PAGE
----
I always leveraged a BCP program to provide that. Doing a business impact analysis, which is critical for a business continuity program, is equally as valuable to a vulnerability management program when you're trying to understand the risk of whether it's an application or an environment, whatever. When you do a business impact analysis, it's incredibly enlightening for the business as well as valuable for the IT side of the house.  

Every time you walk into a business, you're going to say: ‘We want instant response time. We never want to go down and we want to guarantee customer satisfaction.’ All this kind of stuff. And you go: ‘Okay, well here's the price tag for that.’ And they go, ‘Whoa, whoa, whoa, we don't have that kind of money!’ So, you very quickly get into this discussion about, what is the minimal, acceptable standard for this? How much are you willing to say...we can afford a two-hour outage window from 2 to 4 am every other Friday or something along those lines. And really understanding that this drives 80% of the revenue of the company, so we have to be very sensitive about that. Maybe we roll patches quarterly, but we certainly do a different level of testing on those patches for environments like that compared to some internal site that we use just share memes, or whatever.  

There's just fundamentally different criticality around different devices in our infrastructure that really should be evaluated and measured to make sure that we're performing the risk analysis correctly.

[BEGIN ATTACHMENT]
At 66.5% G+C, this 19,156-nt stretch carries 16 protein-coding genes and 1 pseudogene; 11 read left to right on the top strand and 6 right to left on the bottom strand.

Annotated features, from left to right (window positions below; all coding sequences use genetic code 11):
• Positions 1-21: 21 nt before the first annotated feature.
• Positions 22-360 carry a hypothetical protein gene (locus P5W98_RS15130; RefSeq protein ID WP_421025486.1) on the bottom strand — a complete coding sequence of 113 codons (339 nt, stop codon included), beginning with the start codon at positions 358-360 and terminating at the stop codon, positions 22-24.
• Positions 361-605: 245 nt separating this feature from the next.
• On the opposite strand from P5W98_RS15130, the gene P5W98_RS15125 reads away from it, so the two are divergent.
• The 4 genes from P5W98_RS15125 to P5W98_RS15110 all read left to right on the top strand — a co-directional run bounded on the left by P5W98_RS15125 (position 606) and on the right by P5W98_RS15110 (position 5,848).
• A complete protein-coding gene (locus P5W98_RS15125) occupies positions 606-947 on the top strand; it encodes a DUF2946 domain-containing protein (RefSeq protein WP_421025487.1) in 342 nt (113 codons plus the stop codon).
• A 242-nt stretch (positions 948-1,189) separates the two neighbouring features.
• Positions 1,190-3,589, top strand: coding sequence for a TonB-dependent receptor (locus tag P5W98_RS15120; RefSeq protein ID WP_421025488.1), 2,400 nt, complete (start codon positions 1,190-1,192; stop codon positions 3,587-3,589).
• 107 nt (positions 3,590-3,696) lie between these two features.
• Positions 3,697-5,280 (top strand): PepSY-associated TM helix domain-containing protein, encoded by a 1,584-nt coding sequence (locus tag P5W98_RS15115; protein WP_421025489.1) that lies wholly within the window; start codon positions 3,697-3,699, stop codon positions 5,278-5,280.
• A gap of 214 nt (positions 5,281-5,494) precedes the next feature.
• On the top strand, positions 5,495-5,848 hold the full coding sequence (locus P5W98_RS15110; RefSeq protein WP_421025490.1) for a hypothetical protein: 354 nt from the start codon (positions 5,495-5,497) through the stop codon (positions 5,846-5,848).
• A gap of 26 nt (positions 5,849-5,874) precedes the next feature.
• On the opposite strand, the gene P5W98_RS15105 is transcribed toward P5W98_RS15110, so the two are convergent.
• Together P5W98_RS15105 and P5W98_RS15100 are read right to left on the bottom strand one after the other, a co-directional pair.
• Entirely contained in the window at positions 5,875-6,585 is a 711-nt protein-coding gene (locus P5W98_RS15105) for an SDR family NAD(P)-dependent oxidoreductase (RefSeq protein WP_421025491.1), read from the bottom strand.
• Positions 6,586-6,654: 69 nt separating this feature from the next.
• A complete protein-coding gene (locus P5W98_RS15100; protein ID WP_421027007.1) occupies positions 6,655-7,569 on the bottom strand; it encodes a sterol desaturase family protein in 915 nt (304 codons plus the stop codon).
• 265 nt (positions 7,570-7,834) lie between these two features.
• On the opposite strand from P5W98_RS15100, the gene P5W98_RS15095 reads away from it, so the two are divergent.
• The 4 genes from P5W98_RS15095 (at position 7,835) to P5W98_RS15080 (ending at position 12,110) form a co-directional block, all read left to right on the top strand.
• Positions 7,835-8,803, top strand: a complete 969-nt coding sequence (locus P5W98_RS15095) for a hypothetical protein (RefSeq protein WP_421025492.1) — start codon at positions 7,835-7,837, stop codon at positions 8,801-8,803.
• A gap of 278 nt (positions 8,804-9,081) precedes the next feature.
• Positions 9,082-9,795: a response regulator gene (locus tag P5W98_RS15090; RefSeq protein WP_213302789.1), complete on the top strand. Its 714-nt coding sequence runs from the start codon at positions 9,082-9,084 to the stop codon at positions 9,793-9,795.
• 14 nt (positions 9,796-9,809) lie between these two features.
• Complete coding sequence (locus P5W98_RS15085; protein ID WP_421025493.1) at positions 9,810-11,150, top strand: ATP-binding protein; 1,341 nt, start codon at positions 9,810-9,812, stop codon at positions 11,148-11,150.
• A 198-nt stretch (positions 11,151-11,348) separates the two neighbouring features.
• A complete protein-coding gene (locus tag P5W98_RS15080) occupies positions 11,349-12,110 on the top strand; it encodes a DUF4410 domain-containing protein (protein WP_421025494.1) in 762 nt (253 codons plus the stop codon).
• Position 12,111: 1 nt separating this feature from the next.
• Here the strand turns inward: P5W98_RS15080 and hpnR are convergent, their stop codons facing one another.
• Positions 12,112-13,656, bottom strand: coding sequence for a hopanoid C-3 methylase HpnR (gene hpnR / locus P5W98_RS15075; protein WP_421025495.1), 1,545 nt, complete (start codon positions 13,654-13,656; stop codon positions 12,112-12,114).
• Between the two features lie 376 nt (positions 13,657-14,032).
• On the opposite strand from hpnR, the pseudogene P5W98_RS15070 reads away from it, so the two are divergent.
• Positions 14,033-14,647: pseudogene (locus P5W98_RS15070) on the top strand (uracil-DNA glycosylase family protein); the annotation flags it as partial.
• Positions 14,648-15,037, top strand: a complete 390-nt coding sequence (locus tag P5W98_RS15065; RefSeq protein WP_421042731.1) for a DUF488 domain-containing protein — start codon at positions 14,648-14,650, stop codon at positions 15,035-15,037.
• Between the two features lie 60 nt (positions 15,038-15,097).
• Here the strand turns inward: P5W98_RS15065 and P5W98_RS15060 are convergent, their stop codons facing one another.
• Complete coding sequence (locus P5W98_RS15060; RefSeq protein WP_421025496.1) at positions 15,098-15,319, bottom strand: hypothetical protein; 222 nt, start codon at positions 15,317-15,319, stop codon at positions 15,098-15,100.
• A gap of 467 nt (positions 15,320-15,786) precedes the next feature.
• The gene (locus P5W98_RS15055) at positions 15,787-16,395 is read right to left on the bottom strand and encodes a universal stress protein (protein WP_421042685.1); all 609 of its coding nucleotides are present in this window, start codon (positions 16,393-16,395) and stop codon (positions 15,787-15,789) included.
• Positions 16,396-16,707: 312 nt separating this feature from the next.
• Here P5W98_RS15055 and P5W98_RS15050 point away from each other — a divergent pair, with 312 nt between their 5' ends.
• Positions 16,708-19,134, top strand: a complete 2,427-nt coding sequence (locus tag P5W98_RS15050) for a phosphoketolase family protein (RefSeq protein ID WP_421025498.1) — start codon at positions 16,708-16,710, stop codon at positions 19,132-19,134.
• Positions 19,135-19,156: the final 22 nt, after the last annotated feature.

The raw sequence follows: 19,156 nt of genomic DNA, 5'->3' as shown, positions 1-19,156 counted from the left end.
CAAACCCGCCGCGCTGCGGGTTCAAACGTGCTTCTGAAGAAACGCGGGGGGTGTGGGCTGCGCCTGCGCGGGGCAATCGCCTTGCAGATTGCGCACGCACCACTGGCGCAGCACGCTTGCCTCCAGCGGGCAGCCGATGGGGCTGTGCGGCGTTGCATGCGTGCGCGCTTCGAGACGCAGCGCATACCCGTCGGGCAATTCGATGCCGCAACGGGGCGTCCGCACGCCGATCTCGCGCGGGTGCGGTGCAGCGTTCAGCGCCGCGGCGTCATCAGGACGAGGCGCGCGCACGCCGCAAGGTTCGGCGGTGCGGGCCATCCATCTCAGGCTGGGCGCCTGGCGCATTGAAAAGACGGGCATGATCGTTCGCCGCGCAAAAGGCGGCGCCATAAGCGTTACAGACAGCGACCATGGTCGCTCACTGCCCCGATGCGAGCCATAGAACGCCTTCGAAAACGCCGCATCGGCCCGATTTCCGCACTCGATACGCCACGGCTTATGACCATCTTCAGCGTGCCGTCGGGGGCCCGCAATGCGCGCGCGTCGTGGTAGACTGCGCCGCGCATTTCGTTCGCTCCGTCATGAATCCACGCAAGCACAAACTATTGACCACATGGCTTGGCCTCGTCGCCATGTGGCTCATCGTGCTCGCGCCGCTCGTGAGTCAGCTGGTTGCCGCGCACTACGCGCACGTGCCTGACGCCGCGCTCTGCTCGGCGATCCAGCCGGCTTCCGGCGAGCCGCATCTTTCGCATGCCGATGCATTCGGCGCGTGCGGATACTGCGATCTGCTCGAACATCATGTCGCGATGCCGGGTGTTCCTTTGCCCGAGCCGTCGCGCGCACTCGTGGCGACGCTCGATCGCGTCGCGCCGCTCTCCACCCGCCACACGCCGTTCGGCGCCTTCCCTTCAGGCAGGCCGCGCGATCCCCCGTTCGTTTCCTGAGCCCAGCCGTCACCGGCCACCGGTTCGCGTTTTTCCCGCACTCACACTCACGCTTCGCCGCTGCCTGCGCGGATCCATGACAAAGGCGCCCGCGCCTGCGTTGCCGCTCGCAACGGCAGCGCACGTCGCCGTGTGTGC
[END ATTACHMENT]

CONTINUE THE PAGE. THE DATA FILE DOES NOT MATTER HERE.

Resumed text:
A lot of those things are, believe it or not, a lot of legacy things. Whether you're running old mainframes, whether you're running AS/400s, whether you're running brand new devices, but the vulnerability has to be a new firmware flash, rather than just rolling out a patch to a library. They're very different models, very different pieces of very different risk analysis. Patching an application - if you have to patch Chrome on a Windows laptop is a very different risk profile than saying: ‘Okay, I'm going to go out to this critical router and flash the firmware overnight.’ They're just completely different risks.  

So, understanding how all of that plays together, I think really is between the asset discovery and the risk analytics that come out of BIA, I think the two of them, really are a phenomenal foundation on building any kind of long-term strategy around risk-based vulnerability management. 


Knowing what’s on your network is the first step to understanding how to prioritise your security efforts. Taking a risk-based approach to your vulnerability management ensures you focus on your weakest links – and with asset discovery, you can identify all of them, even the hidden ones.  

Continue exploring best practices from real‑world RBVM programs by watching the rest of this discussion.